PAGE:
At this point, no probable cause existed to arrest him on Burglary charges. However, there was sufficient reason to stop him, ask him for his license and registration, and order him out of the car, since he was speeding.  Nevertheless, the police went further and engaged in an “intrusion amounting to arrest” requiring probable cause. Specifically, the defendant was frisked, handcuffed, and put into a police car. During the frisk, an officer felt a bulge in the defendant’s pocket that felt like paper. The bulge turned out to be cash, which matched both in amount and denomination with what had recently been stolen. Further, the Defendant lied about his destination: he said he was on his way to Binghamton, but needed to return home for money. At this point, the burglary had been confirmed. The officer testified that the defendant was detained for about 15-20 minutes. 

The majority held that the officers also should not have detained the defendant while other officers attempted to ascertain whether the burglary had been committed without evidence establishing probable cause. Thus, this arrest was illegal. Further, the money taken from his pocket was suppressed because it “flowed directly from the illegal arrest.”  The court went on to hold that the erroneous admission of the unconstitutionally seized evidence (the money) was not harmless error.  The money was the only evidence connecting the Defendant to the burglary. Since this conviction was reversed, the first appeal was also reversed, since it was induced by a promise of a concurrent sentence.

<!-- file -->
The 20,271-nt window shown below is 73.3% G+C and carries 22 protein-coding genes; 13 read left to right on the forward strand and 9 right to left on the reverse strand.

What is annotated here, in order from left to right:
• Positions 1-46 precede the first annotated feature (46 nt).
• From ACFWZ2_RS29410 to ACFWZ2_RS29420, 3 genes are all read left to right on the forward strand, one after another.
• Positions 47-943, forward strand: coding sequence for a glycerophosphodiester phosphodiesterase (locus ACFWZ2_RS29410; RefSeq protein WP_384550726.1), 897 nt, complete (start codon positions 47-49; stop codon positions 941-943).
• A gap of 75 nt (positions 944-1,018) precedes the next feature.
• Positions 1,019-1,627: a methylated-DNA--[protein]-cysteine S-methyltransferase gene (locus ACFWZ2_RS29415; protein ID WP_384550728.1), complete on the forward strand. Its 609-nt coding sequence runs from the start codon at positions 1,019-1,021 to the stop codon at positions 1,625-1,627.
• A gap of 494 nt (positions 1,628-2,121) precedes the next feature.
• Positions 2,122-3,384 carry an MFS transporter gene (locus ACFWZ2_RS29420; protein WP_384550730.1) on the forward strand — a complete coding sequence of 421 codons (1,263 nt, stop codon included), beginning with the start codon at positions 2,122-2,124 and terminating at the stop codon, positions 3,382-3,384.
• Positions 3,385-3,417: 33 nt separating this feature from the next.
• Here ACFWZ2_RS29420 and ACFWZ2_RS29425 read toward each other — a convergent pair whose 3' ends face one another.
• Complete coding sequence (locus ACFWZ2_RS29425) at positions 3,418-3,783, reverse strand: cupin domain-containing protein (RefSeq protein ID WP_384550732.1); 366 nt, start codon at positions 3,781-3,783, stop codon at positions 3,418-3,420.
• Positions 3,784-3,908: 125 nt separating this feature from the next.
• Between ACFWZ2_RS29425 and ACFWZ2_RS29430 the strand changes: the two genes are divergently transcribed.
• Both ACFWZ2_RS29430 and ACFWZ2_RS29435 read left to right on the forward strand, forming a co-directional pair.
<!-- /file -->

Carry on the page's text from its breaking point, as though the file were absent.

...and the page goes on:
Justices Scudder and Martoche dissented and argued that the money seized was not the product of an unlawful arrest. Specifically, that these facts fit the principle that if investigating possible criminal activity is going to be served, the police must be able to detain an individual for longer than a brief time period. 

Justice Scudder emphasized that when the police officers knew the defendant was lying about his destination, the matter escalated from reasonable suspicion to probable cause to believe this defendant committed the burglary and justified his arrest.